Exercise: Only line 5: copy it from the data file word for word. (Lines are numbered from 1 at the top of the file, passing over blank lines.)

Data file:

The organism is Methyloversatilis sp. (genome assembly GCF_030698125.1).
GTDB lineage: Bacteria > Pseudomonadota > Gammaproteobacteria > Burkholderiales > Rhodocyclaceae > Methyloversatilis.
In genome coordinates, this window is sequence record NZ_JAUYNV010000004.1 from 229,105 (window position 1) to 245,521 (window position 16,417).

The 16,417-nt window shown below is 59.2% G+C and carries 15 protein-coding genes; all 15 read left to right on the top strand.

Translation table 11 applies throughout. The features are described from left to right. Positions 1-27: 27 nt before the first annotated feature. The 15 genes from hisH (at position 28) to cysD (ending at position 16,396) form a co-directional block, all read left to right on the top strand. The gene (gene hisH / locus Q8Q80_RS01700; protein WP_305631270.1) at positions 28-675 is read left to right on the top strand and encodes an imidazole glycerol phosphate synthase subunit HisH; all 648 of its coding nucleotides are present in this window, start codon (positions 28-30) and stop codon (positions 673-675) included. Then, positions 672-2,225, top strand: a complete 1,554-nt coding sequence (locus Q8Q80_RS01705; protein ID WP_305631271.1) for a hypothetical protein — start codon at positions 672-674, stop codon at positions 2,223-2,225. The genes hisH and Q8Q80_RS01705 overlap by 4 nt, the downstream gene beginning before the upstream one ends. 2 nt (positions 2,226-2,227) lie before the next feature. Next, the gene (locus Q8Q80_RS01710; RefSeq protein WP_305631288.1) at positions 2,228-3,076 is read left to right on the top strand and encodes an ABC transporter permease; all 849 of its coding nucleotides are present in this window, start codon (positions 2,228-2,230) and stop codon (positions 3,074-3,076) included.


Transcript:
Translation table 11 applies throughout. The features are described from left to right. Positions 1-27: 27 nt before the first annotated feature. The 15 genes from hisH (at position 28) to cysD (ending at position 16,396) form a co-directional block, all read left to right on the top strand. The gene (gene hisH / locus Q8Q80_RS01700; protein WP_305631270.1) at positions 28-675 is read left to right on the top strand and encodes an imidazole glycerol phosphate synthase subunit HisH; all 648 of its coding nucleotides are present in this window, start codon (positions 28-30) and stop codon (positions 673-675) included. Then, positions 672-2,225, top strand: a complete 1,554-nt coding sequence (locus Q8Q80_RS01705; protein ID WP_305631271.1) for a hypothetical protein — start codon at positions 672-674, stop codon at positions 2,223-2,225. The genes hisH and Q8Q80_RS01705 overlap by 4 nt, the downstream gene beginning before the upstream one ends. 2 nt (positions 2,226-2,227) lie before the next feature. Next, the gene (locus Q8Q80_RS01710; RefSeq protein WP_305631288.1) at positions 2,228-3,076 is read left to right on the top strand and encodes an ABC transporter permease; all 849 of its coding nucleotides are present in this window, start codon (positions 2,228-2,230) and stop codon (positions 3,074-3,076) included.